, May 8, 2015

World War II’s end happened over time.

Germany unconditionally surrendered to the Allies on May 7, 1945 (it was announced the next day, May 8, on what would be known as Victory in Europe Day — or V-E Day), but Italy had been liberated from fascism almost two weeks earlier, on April 25. And the last Axis combatant, Japan, did not surrender until September 2.

Those dramatic final months 70 years ago created the victors and losers of the postwar order, and set the agenda for how the entire war would be remembered.

They brought into the public realm problems and situations that still touch our lives today: fears over weapons of mass destruction, public awareness of the Holocaust and the impetus it gave to the creation of a Jewish state, and the tension between upholding state security and protecting civil liberties, in times of peace as well as times of war.

The images of death and devastation that emerged from that spring and summer of 1945 can still shock us today. The mushroom clouds and vaporized people of the atomic bombs unleashed by the United States on Japan; the emaciated survivors of German concentration camps, who look out at us in photos and film reels from behind their barbed wire cages; the body of the executed fascist dictator Benito Mussolini, strung up like a ham in a public square in Milan, as revenge for more than 20 years of his tyranny.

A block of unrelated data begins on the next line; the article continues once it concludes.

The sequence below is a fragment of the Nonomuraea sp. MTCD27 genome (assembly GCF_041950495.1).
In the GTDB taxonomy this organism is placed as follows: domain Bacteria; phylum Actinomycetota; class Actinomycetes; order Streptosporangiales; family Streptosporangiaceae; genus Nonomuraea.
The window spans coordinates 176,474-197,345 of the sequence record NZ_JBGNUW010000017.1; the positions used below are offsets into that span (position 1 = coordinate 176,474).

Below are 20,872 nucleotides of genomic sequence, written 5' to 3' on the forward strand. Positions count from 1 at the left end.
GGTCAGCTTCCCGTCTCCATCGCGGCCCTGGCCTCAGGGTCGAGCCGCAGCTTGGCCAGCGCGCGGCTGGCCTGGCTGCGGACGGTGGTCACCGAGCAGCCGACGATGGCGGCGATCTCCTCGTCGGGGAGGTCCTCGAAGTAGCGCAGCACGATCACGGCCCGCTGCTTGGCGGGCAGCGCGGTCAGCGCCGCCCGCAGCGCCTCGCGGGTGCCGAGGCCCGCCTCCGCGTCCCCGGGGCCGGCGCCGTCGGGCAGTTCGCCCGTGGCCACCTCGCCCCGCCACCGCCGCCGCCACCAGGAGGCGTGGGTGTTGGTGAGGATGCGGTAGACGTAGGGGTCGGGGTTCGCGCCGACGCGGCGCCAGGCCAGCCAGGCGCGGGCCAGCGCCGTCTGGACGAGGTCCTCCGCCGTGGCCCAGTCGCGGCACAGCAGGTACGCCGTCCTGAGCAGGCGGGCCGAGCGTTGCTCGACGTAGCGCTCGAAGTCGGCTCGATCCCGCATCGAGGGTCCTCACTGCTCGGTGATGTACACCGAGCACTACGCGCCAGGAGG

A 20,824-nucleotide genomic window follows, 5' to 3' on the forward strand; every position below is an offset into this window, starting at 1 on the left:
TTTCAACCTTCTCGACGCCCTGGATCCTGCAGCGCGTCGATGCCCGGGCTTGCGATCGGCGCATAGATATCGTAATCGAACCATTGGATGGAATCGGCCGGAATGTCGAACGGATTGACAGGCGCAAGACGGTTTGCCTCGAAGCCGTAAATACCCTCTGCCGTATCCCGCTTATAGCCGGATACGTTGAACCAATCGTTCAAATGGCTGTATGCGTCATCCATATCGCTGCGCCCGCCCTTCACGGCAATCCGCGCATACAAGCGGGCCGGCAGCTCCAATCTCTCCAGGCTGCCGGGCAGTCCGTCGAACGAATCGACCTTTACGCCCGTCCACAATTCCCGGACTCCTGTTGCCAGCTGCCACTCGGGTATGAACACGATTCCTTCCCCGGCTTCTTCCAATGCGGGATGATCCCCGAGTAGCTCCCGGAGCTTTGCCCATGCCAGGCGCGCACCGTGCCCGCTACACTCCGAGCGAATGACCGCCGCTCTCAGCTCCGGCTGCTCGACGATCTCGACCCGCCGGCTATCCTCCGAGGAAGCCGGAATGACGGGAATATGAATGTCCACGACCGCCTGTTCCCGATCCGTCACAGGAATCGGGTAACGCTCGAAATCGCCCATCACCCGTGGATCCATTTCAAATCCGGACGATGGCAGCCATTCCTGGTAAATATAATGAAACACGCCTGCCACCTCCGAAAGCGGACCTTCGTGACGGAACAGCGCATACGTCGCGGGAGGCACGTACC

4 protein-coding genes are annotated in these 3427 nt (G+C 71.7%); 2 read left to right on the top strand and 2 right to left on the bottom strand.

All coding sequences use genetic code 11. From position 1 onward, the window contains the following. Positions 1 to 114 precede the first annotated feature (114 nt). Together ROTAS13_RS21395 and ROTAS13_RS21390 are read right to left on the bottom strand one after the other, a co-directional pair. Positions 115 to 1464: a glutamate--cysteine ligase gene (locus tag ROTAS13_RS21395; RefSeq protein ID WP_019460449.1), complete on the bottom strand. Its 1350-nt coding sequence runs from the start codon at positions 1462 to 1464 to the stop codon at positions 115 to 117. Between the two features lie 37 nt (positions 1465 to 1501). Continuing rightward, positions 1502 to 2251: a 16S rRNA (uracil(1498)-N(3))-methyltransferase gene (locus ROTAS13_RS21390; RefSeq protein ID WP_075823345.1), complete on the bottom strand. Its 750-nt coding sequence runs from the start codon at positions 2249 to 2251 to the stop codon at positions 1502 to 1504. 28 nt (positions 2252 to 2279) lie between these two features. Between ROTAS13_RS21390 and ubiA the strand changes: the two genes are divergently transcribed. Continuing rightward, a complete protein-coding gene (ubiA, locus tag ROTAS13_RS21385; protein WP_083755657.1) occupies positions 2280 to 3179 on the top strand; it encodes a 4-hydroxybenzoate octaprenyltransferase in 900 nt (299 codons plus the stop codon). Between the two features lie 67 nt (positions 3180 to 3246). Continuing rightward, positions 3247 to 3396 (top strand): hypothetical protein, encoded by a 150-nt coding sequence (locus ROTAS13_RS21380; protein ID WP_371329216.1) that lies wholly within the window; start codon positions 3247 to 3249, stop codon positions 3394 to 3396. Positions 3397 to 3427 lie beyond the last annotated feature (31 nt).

This second total war of the 20th century, which engaged the armies of dozens of nations, also left us with an equal number of stories of resilience and strength: crowds in rags, cheering the American troops who liberated their cities; partisans from across Europe risking their lives to end fascist regimes and their foreign occupations; women showing their courage and muscle as factory workers, intelligence officers, nurses and soldiers.

Read the entire essay at CNN